5. Paul Exhorted: From the beginning, the message was not only to come to Christ, but to be changed in their daily walk to a manner worthy of Jesus’ payment for them (2:12; 3:12-13).

He encouraged the believers to walk with God, not simply look at the Gospel as a “get out of Hell free” card. In 1 Thessalonians 2:12 he wrote: “…so that you would walk in a manner worthy of the God who calls you into His own kingdom and glory.” He affirmed that as a core value in 3:12 when he wrote: “…and may the Lord cause you to increase and abound in love for one another, and for all people, just as we also do for you; 13 so that He may establish your hearts without blame in holiness before our God and Father at the coming of our Lord Jesus with all His saints.”

We made the point that Paul promised trouble rather than fill his presentation with personal benefit, but it is worth remembering that Paul also demanded surrender to Jesus in areas of behavior rather than emphasizing only the benefits of Heaven and security in our eternal state. Paul connected the message of the Gospel and the foundation of the church to a call to HOLY LIVING. Is that message what we hear proclaimed about us today? Paul’s heart was exposed. He wanted believers to live like they were God’s people – not self-indulgent princes and princesses that allowed their “felt needs” to direct their decisions. This will be even clearer in the second part of his letter, so we will reserve the discussion until then.

6. Paul Celebrated: When Paul couldn’t wait to hear from the new believers and know of their progress in Christ any longer, he sent Timothy – who eventually returned with a joyful report (3:1-3, 5-8).

In the opening three chapters of the book, Paul communicated excitement over the people that he received from the report Timothy brought back to him. In 1 Thessalonians 3:1, Paul wrote: “Therefore when we could endure it no longer, we thought it best to be left behind at Athens alone, 2 and we sent Timothy, … 6 But now that Timothy has come to us from you, and has brought us good news of your faith and love, and that you always think kindly of us, longing to see us just as we also long to see you, 7 for this reason, brethren, in all our distress and affliction we were comforted about you through your faith; 8 for now we really live, if you stand firm in the Lord.”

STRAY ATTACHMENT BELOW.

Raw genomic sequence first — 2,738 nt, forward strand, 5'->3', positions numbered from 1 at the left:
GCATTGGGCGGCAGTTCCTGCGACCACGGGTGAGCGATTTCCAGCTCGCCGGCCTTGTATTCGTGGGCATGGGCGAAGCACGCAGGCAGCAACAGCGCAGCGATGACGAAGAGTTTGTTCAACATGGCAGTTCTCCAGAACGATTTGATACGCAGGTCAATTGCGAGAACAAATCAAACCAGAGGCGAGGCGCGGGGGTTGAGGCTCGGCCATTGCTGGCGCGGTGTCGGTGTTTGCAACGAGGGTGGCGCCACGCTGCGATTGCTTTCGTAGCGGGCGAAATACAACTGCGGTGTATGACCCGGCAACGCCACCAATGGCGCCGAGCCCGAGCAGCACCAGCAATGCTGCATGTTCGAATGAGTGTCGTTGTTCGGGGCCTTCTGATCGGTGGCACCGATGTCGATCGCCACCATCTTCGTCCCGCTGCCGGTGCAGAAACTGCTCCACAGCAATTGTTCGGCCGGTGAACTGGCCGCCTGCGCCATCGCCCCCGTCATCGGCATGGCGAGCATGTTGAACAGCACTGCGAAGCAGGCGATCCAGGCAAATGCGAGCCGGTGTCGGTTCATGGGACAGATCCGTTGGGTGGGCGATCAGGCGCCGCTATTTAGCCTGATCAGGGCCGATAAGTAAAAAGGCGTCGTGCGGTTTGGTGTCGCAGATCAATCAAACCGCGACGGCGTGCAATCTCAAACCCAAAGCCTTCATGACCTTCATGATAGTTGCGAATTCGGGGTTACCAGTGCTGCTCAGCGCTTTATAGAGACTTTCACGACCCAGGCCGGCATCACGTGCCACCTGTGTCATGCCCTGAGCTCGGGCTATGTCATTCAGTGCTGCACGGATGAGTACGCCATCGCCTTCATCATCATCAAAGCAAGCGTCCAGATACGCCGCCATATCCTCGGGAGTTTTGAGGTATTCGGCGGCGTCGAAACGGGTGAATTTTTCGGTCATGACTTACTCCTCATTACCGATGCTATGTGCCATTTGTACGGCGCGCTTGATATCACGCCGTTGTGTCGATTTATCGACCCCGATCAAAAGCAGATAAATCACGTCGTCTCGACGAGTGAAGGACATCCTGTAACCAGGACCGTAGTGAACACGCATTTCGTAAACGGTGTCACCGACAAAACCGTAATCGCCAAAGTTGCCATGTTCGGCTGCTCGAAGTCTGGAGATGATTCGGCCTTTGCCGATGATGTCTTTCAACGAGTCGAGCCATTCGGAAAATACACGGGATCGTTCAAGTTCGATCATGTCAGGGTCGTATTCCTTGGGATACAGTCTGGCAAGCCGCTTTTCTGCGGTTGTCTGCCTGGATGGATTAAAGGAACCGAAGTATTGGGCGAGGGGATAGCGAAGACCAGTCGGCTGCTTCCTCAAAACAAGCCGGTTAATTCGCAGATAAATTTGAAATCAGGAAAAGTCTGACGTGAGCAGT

Who can mistake Paul’s note of anxiousness concerning the people? He prayed and prayed, because like all of us, he was tempted to worry and worry. Paul was an Apostle, not a demi-god that wasn’t afflicted with a sin nature and a desire to control what he could not. Don’t make him such a good guy that you no longer see him as a regular Christian – struggling to trust God when things are falling apart. Remember what he had been suffering along the journey? Sometimes it seems God hides His control – when, in fact, what He is doing is working beyond our sight and in matters beyond our grasp. Paul heard back from Timothy, and celebration and joy flooded, tears flowed, and his prayer journal got some exclamation points scratched beside old requests!

The opening three chapters of the letter then, seem to offer a description the permeation of the Gospel to the Thessalonians during the three weeks of the mission team’s tireless sharing and caring ministry, another verified account of their forced exit from the believers under duress and a record of Timothy’s dispatched trip to check in. Apparently Paul agreed to have Timothy go while he was still alone in Athens during his darkest time of ministry. That left the Apostle without his team longer, but in the end it provided word from the fledgling church in Macedonia that so richly encouraged Paul. It’s nice to end the section on a note of happy celebration, but Paul’s letter had a second part as well.

Second, Paul wrote specific commands to the people to follow: